New International Stem Cell Program Will Establish Satellite Lab in San Francisco
A satellite lab will be established in San Francisco as part of South Korean researcher Woo Suk Hwang's plan to set up an international stem cell bank to help make the technology available to other scientists, the Los Angeles Times reports.
The World Stem Cell Foundation, introduced today in Seoul and to be based at Seoul National University, hopes to create around 100 new stem cell lines annually and make them available to scientists. Hwang, the first researcher to clone human embryos for the creation of stem cells, also plans to establish a satellite lab in Oxford, England. An article in today's New England Journal of Medicine details the plan (Kaplan, Los Angeles Times, 10/19).
According to the Los Angeles Times, the San Francisco lab might be eligible to apply for funding from the California Institute for Regenerative Medicine, the $3 billion state agency established by Proposition 71 to fund stem cell research (Los Angeles Times, 10/19).
Gerald Schatten, a University of Pittsburgh researcher who helped set up the new plan, said that the foundation is seeking $35 million in philanthropic funds to create the program in San Francisco (Gillis, Washington Post, 10/19).
In addition, some work using the stem cells is projected to be done in San Diego with projects at the University of California-San Diego and the Burnham Institute (Lieberman, San Diego Union-Tribune, 10/19).
The bank "offers the possibility" for U.S. researchers to "sideste[p]" Bush administration restrictions on funding for research involving human embryonic stem cells, according to the Los Angeles Times (Los Angeles Times, 10/19). With Hwang's procedures, researchers can apply to have stem cell lines created to carry various genetic defects that trigger diseases.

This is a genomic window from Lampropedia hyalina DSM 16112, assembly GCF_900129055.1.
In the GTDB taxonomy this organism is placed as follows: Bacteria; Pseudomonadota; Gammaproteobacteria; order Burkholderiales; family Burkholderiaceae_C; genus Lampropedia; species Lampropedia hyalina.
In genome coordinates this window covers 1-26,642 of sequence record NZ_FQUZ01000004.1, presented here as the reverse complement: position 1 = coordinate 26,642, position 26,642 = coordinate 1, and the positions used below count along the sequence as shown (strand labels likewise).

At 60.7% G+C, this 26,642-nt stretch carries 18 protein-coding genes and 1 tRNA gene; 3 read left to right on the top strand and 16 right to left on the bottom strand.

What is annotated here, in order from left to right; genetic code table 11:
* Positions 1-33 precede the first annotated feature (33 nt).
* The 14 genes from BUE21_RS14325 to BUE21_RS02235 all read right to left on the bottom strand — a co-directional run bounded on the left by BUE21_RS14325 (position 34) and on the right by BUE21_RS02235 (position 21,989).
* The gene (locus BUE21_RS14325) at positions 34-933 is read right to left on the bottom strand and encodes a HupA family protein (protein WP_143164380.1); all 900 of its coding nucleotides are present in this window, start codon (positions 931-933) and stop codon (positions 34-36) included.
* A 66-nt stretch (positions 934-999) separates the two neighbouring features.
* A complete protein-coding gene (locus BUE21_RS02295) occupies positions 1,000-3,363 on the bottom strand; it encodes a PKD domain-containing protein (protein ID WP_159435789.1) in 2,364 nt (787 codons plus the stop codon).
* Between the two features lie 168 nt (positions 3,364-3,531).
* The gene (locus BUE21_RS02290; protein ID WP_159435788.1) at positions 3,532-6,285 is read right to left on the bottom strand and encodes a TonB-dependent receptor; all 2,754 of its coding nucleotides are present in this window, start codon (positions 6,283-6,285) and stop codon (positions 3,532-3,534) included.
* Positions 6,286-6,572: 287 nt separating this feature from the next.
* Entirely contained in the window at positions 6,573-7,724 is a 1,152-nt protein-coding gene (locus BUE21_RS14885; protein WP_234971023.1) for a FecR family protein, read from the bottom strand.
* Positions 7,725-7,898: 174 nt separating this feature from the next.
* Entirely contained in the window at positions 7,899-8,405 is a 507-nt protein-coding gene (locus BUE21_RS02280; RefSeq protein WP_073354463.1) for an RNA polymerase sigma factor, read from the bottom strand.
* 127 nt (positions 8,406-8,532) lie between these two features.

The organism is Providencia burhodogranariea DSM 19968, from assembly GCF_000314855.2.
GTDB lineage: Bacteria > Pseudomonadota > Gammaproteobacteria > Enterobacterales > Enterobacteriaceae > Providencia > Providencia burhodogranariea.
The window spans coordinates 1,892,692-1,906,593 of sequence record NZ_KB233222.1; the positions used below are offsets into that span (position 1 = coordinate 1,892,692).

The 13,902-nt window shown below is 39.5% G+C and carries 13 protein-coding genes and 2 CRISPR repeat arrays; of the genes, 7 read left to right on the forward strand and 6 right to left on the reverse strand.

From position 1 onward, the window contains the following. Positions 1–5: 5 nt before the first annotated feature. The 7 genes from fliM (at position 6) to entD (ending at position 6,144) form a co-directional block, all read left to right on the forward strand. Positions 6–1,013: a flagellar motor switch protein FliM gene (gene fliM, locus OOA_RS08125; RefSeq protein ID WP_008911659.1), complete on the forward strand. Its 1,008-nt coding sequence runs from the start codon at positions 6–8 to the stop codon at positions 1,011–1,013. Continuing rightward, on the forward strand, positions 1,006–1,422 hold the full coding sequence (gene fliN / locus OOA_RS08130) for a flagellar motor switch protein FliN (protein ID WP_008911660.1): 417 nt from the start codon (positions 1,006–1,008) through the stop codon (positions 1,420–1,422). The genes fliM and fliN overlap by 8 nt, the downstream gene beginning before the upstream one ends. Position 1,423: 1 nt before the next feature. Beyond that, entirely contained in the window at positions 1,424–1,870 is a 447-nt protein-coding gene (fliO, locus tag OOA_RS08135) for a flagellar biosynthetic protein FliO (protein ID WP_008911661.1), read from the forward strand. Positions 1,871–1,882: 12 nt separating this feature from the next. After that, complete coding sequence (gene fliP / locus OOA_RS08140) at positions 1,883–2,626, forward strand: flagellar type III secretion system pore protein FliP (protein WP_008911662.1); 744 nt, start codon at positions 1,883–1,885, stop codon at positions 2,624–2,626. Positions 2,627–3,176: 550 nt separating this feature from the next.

The foundation does not plan to patent the new cell lines, but it will charge fees to help fund the research. The Union-Tribune reports that many details still need to be worked out, including:
- How much will be charged for the stem cell lines;
- Whether South Korean expertise will be shared with other scientists; and
- How ethical issues will be addressed (San Diego Union-Tribune, 10/19).
Three technicians trained in Hwang's procedure will visit each satellite lab to perform the cloning. The cells then will be sent to Seoul to be checked, banked and distributed (Wade, New York Times, 10/19).
Hwang said, "When the use of these stem cells is limited to a particular country, it takes much too long to create technologies usable for the whole humanity. By creating a global network, we plan to share stem cells created in each country and share information on those stem cells."
Evan Snyder, stem cell biologist at the Burnham Institute, said, "By overcoming a lot of the technical hurdles, (the Koreans) really have something to offer the international community" (San Diego Union-Tribune, 10/19).
George Daley, biological chemistry and molecular pharmacology professor at Harvard Medical School, said, "I think U.S. scientists will be lining up to request them" (Los Angeles Times, 10/19).
The NEJM article is available online. Note: You must have Adobe Acrobat Reader to view the article.
NPR's "Morning Edition" on Wednesday reported on the consortium. The segment includes comments from:
- Arnold Kriegstein, director of the Institute for Stem Cell and Tissue Biology at the University of California-San Francisco; and
- Shane Smith with the Children's Neurobiological Solutions Foundation (Boyce, "Morning Edition," NPR, 10/19).